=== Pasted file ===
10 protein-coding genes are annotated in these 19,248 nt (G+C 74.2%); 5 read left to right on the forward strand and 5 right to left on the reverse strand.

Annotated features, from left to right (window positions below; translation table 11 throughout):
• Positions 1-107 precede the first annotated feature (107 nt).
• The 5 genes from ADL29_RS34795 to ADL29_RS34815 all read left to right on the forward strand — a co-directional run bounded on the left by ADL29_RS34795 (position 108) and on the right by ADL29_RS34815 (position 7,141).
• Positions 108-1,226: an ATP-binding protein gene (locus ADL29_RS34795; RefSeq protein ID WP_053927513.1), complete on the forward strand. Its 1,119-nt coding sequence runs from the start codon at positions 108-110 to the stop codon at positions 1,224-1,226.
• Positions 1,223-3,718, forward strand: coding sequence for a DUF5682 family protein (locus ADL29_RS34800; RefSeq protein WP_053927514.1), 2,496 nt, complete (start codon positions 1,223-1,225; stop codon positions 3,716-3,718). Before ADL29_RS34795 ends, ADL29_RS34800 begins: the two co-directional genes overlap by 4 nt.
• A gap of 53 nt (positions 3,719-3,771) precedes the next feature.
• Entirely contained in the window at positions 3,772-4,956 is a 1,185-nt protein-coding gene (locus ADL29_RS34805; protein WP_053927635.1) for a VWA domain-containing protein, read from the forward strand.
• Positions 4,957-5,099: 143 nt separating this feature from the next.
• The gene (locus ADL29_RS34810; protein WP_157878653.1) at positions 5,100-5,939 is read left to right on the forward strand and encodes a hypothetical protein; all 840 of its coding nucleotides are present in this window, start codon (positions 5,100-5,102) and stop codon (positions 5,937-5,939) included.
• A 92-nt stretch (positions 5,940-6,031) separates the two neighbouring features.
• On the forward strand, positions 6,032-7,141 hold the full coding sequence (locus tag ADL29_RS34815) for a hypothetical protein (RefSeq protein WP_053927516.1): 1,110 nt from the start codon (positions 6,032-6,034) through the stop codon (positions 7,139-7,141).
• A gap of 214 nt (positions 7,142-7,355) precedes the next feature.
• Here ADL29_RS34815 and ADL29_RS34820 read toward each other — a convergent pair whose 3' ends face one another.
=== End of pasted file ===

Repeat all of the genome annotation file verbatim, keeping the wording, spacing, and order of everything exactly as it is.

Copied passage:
10 protein-coding genes are annotated in these 19,248 nt (G+C 74.2%); 5 read left to right on the forward strand and 5 right to left on the reverse strand.

Annotated features, from left to right (window positions below; translation table 11 throughout):
• Positions 1-107 precede the first annotated feature (107 nt).
• The 5 genes from ADL29_RS34795 to ADL29_RS34815 all read left to right on the forward strand — a co-directional run bounded on the left by ADL29_RS34795 (position 108) and on the right by ADL29_RS34815 (position 7,141).
• Positions 108-1,226: an ATP-binding protein gene (locus ADL29_RS34795; RefSeq protein ID WP_053927513.1), complete on the forward strand. Its 1,119-nt coding sequence runs from the start codon at positions 108-110 to the stop codon at positions 1,224-1,226.
• Positions 1,223-3,718, forward strand: coding sequence for a DUF5682 family protein (locus ADL29_RS34800; RefSeq protein WP_053927514.1), 2,496 nt, complete (start codon positions 1,223-1,225; stop codon positions 3,716-3,718). Before ADL29_RS34795 ends, ADL29_RS34800 begins: the two co-directional genes overlap by 4 nt.
• A gap of 53 nt (positions 3,719-3,771) precedes the next feature.
• Entirely contained in the window at positions 3,772-4,956 is a 1,185-nt protein-coding gene (locus ADL29_RS34805; protein WP_053927635.1) for a VWA domain-containing protein, read from the forward strand.
• Positions 4,957-5,099: 143 nt separating this feature from the next.
• The gene (locus ADL29_RS34810; protein WP_157878653.1) at positions 5,100-5,939 is read left to right on the forward strand and encodes a hypothetical protein; all 840 of its coding nucleotides are present in this window, start codon (positions 5,100-5,102) and stop codon (positions 5,937-5,939) included.
• A 92-nt stretch (positions 5,940-6,031) separates the two neighbouring features.
• On the forward strand, positions 6,032-7,141 hold the full coding sequence (locus tag ADL29_RS34815) for a hypothetical protein (RefSeq protein WP_053927516.1): 1,110 nt from the start codon (positions 6,032-6,034) through the stop codon (positions 7,139-7,141).
• A gap of 214 nt (positions 7,142-7,355) precedes the next feature.
• Here ADL29_RS34815 and ADL29_RS34820 read toward each other — a convergent pair whose 3' ends face one another.